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Common Misconceptions about Pumping and Vegetation

In dry years water tables naturally decline — it can’t be blamed on groundwater pumping

While it seems intuitive that water tables would decline in dry years, long term data and hydrological models suggest something different. According to Danskin (1998) water tables on the valley floor historically were relatively stable because the presence of numerous springs and seeps acted as a buffer which minimized water table fluctuations. Consider a bathtub. The water table (i.e. water in the tub) goes only as high as the walls of the tub. When the bathtub is full and more water is added, the water table doesn’t get any higher — the excess flows over the side. Similarly, when the water is turned off, the water table doesn’t immediately get lower — the water simply stops flowing over the side. The flow over the side is analogous to the flow of springs and seeps. In dry years, flows of springs and seeps were impacted before water tables were. In the 23 year period from 1936-1959 when DWP didn't pump, hydrographs show little water table fluctuation, and what fluctuation occurred was not correlated with runoff (i.e. dry years).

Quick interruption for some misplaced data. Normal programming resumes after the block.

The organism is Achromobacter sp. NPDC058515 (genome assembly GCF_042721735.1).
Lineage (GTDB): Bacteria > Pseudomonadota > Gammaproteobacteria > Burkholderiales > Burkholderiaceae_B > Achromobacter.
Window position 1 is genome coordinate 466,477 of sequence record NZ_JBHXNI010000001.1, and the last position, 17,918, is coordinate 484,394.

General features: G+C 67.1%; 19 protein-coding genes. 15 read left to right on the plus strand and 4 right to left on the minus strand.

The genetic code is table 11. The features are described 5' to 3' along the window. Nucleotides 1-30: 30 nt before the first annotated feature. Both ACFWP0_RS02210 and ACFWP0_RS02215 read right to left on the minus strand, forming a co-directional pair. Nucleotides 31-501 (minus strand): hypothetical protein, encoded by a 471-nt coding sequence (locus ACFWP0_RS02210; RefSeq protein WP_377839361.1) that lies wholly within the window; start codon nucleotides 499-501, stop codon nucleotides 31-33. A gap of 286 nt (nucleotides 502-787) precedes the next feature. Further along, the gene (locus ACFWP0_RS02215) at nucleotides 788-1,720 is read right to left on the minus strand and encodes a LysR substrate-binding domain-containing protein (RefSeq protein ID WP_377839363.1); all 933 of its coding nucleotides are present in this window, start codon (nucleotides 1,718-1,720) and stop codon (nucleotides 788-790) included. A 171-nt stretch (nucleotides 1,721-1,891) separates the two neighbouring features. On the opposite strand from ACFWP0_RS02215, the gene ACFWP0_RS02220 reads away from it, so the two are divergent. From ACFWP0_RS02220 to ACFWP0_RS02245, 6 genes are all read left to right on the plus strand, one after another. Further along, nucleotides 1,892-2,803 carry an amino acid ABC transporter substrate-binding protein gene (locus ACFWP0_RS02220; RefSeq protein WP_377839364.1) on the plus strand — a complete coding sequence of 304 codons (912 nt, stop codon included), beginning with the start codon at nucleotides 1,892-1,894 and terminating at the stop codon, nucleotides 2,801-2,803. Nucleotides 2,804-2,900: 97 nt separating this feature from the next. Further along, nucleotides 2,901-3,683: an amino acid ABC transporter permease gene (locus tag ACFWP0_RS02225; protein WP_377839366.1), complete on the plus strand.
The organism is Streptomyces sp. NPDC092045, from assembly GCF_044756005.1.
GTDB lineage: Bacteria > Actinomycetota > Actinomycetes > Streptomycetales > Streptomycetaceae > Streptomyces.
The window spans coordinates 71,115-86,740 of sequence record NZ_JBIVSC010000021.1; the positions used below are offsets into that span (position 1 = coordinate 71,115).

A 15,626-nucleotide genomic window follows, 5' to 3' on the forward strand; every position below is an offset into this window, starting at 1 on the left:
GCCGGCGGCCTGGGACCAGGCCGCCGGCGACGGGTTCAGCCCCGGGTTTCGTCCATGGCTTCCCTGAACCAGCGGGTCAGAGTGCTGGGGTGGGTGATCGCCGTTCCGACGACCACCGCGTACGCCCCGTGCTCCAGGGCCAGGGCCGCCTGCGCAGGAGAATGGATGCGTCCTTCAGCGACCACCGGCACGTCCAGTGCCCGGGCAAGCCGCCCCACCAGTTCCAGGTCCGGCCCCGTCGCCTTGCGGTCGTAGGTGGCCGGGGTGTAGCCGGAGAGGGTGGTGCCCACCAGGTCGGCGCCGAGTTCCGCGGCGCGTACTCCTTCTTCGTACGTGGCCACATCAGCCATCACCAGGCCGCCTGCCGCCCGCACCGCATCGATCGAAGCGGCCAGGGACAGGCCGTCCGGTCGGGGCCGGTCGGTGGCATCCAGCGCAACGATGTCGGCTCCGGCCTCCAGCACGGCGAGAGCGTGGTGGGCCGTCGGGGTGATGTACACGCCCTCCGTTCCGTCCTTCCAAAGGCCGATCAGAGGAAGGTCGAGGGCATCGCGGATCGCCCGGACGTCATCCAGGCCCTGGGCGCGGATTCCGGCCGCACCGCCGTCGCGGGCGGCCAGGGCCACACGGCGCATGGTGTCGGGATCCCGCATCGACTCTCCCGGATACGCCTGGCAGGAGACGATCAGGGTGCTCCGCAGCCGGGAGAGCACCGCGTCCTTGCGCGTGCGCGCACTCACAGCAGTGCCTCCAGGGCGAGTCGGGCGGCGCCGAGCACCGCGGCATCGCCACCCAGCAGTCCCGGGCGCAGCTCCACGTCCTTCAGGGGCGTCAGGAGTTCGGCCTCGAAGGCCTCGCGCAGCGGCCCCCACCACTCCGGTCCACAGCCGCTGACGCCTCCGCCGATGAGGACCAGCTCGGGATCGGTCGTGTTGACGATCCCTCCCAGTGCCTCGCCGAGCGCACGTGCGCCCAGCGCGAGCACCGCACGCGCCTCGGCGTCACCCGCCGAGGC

On the other hand, now that high volumes of water have been pumped continuously since 1970, the bathtub is no longer full. Runoff and pumping are now both correlated with water tables.In the presence of high pumping, water tables are impacted by dry years, but this is actually a pumping impact, not a “natural” occurrence i.e. this did not occur before there was massive pumping in Owens Valley. See the graphs of valleywide pumping and runoff for an example showing data from a test well near Independence.